MaryGrace Phillips: {stairs}

I originally dismissed {stairs}, a dance piece by MaryGrace Phillips, simply because it was to be staged at the B Complex, which has a concrete floor. I really feel that we should all avoid patronizing artists and organizations that produce dance works on hard surfaces: it’s terrible for the dancers but, even if they’ve managed to receive that rare education on dance safety, they often are not in a position to turn down the opportunity. Earlier this week, however, I realized that she is a Work Room resident and, thus, would almost definitely have access to the Lucky Penny’s portable dance floor and so I felt much more comfortable attending. I really wish that an organization would form around the issue of dancer safety that can certify performances as meeting basic safety criteria: I’d feel a lot better about going to alternative venue performances if such a thing existed.

The set design for the piece was simple but effective: scaffolding was covered in white paper and set up in tiers, like giant stairs, and were back-lit so that they were blue. The dance floor was set in front of them, with audience seating downstage and towards stage right. For the four women dancers, the costuming consisted of fitted, cobalt blue pants with matching halter tops that each had different strap designs but were otherwise bare on the back. The one man dancer wore a cobalt blue, velvet hakama and no top. They were lit mostly by blue lights, occasionally with some violet or amber thrown in.

The piece began with two dancers sitting upon different stairs, behaving not unlike bored-looking cats by stretching and lounging alone on their respective steps. They were soon joined on another step by Phillips, who seemed more like a bored human as she fluttered her legs and swept her arms around as though making carpet art. The scene that they created reminded me of the idle moments that I would sit on the carpeted stairs at the only townhome apartment that I lived in while in college and I found myself interpreting the entire piece in this vein: as a series of movements reflecting the idle thoughts and behaviors of someone who is bored at home and unmotivated to break away from their idleness.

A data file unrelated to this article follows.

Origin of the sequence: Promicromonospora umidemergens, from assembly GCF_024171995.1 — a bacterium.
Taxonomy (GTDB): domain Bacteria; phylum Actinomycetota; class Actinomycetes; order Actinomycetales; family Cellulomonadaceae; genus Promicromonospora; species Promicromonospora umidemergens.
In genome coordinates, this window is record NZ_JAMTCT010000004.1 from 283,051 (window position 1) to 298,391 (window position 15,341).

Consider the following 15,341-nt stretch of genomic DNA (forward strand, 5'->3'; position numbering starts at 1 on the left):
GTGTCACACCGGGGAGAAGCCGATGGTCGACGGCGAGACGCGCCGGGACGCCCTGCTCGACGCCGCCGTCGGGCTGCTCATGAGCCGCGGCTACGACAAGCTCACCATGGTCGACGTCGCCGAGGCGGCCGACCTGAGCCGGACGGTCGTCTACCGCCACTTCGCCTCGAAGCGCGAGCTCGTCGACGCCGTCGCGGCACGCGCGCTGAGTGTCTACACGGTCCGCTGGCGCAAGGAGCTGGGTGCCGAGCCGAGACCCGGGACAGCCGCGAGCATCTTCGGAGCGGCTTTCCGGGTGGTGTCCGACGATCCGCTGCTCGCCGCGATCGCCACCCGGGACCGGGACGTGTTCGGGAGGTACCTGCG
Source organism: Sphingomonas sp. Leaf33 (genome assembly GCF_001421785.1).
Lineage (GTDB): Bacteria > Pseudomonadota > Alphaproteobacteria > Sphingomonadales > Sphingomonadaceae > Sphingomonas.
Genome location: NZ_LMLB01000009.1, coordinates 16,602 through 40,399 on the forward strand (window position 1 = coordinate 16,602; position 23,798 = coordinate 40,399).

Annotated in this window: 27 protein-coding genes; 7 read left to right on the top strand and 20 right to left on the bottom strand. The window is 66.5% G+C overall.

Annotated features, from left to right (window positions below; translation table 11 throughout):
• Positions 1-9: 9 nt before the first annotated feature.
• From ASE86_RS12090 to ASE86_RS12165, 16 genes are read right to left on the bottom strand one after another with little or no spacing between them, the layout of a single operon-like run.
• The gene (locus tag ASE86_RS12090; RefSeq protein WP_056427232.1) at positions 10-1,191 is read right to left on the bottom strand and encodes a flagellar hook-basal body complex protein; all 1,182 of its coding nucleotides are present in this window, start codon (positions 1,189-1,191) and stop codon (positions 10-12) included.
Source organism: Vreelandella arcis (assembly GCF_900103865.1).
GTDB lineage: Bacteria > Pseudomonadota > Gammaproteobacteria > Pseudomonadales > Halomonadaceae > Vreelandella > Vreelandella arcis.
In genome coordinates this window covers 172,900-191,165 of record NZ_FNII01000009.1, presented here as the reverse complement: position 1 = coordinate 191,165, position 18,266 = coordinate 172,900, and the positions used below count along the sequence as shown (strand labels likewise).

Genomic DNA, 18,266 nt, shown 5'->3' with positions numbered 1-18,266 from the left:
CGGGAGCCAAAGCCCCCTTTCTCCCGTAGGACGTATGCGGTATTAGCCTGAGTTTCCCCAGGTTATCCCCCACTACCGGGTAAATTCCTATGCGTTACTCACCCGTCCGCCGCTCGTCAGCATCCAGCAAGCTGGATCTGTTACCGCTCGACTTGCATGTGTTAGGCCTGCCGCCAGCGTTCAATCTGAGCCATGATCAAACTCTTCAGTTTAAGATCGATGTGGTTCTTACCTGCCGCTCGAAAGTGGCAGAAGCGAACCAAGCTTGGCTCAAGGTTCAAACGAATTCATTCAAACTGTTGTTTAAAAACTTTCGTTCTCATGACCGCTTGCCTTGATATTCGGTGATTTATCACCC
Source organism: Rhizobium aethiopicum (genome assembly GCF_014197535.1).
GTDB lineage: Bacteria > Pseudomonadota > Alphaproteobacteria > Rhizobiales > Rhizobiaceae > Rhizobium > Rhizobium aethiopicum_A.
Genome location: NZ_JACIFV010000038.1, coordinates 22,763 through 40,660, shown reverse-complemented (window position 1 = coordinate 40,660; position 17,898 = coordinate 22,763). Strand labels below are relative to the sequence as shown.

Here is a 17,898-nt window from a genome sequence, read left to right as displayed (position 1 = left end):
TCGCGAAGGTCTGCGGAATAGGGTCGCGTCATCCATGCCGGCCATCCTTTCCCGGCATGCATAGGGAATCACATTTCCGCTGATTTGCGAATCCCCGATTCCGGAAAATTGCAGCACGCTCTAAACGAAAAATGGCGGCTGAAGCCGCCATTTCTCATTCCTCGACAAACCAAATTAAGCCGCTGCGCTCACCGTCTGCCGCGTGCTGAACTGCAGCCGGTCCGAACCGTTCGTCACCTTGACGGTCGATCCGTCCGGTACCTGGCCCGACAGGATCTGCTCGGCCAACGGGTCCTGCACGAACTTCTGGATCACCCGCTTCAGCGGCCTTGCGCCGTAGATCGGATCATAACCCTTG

In front of the stairs, the remaining two dancers entered. One walked forward a few steps and then bowed, as though in devotion, and then walked forward some before going down again, this time as though to take a nap, before getting up and repeating the cycle. Two of the dancers on the stairs went down and joined them and began performing with them while Phillips remained on the bottom step. Eventually all five were on the ground. The choreography was somewhat repetitive, with one or two of the dancers doing something a little more kinetic and a little less repetitive than the others throughout the piece. The work ended with one dancer on the uppermost step lowering an orange to another, who began to eat it as though idly getting a snack just for the sake of doing something when bored.

The piece had a consistent flow and, except at the beginning and end, never had moments that seemed to break the work into separate scenes. Although one segment flowed congruously into next, the latter was never really predicated on the former. While this made sense with a theme of idleness, it didn’t make for a strong main-stage production but, rather, felt more like an installation. It would have worked perfectly as something going on at a gala or gallery opening, where observers might not watch the entire thing but come in and out of it over the course of its 45 minute duration. Also, given its brief length, I think that it would have been appropriate for Phillips to try to share the venue and production costs with another artist.

It wasn’t a dull evening’s entertainment but I think that I ultimately feel that it was only almost good. I found myself waiting for a moment where some hidden intricacies came together in what would perhaps not be so much a climax but a moment of conceptual realization the way that Patton White’s work does. It didn’t need a point so much as a few moments of focus where the audience’s attention could hang a mark on their memories. Some better music would have helped a lot, as well: the minimalist, electronic sound design by Jared Kelley and Erin Palovick lent a pretension of mystery to a work that I never felt was particularly mysterious. I think that some of Satie’s music for solo piano would have been appropriate and might have inspired Phillips to provide more definition to the work. The lighting, too, could have been less blue and more amber, like living trapped with nothing but memories in a hallway lit indirectly by an uncomfortably warm afternoon sun streaming through windows onto the floor in another room. Then again, this is all predicated on my interpretation of the piece that could be nowhere near what was intended by the artist.

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